Puts is a contemporary composer unafraid of writing lush pages for the string section, or of giving a piece some tutti crescendos. His full-throated, brass-heavy ending brought multiple standing ovations from the young crowd. A nervous looking Braha took several bows alongside Lewis and the musicians.
The night was far from over at 10:30 p.m., as bands were programmed into the off-lobby room until 3 a.m.
Violinist and conductor Thomas Zehetmair, an SPCO Artistic Partner, has withdrawn from three weeks of concerts marking the centenary of composer Benjamin Britten. Photo courtesy of SPCO.
The Saint Paul Chamber Orchestra has been scrambling this week after news that conductor Thomas Zehetmair was suffering from "exhaustion and fatigue." Zehetmair is under doctor's orders to withdraw from all travel and performing commitments until he recovers, said Stephen Sokolouski of the SPCO.
Zehetmair was scheduled to lead concerts over the next three weekends to celebrate the centenary of British composer Benjamin Britten.
The Britten festival begins Thursday at Temple Israel in Minneapolis, and will go on, but with changes to the program and players, as follows:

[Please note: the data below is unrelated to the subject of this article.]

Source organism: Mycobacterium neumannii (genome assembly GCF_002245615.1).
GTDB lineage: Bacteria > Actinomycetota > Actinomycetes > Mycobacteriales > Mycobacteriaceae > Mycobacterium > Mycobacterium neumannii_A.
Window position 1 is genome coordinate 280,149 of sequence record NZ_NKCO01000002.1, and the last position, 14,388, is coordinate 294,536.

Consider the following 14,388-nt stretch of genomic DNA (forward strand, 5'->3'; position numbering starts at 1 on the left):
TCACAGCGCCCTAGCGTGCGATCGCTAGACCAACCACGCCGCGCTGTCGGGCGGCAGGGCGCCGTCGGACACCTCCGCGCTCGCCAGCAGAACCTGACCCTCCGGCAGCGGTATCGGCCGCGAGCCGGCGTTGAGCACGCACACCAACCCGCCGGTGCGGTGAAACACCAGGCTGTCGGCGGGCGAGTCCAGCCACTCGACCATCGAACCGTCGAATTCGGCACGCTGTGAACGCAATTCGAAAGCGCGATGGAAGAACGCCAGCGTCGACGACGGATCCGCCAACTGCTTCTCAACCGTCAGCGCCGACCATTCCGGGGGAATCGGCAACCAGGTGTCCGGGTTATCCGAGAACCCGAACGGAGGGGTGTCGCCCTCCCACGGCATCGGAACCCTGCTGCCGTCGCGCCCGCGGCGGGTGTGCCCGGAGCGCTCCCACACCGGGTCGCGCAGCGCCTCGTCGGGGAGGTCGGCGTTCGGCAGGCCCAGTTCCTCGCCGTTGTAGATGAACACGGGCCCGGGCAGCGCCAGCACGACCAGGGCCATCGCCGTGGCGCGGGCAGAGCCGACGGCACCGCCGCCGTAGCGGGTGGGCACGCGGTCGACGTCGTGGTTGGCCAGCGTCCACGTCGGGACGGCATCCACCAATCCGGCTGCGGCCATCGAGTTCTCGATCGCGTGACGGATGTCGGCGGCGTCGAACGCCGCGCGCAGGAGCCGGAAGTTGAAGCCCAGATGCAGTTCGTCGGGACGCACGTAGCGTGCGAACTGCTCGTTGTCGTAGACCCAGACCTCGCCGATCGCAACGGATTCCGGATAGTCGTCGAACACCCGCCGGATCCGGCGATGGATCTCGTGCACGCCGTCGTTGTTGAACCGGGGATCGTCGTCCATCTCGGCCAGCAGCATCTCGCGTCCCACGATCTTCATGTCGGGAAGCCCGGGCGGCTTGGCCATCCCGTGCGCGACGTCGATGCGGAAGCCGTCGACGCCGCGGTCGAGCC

Britten: String Quartet No. 2 (Steven Copes, Kyu-Young Kim, Maiya Papach, James Wilson)
Britten: Lachrymae (Maiya Papach, viola and director)
Haydn: Symphony No. 101, "Clock"
The new program, to be played Saturday at the St. Paul UCC and Sunday afternoon in Arden Hills, will be led by SPCO musicians. " Although it’s unfortunate that Thomas can’t be with us, we’re excited that our musicians are once again taking the lead on this weekend’s concerts, as the concerts that they have led this year have been some of the best of the season," said Sokolouski.
Britten's chamber opera "The Turn of the Screw" remains on the program for weekend two, (May 23-24, at Ordway Center) with Jayce Ogren stepping in to replace Zehetmair as conductor.
The third weekend (May 29-30) has been changed, and includes no music of Britten. Instead, the SPCO will perform Stravinsky (Danses concertantes), Haydn (Cello Concerto No. 2, with Julie Albers, cellist) and Brahms (String Quintet No. 2), with SPCO musicians leading the orchestra.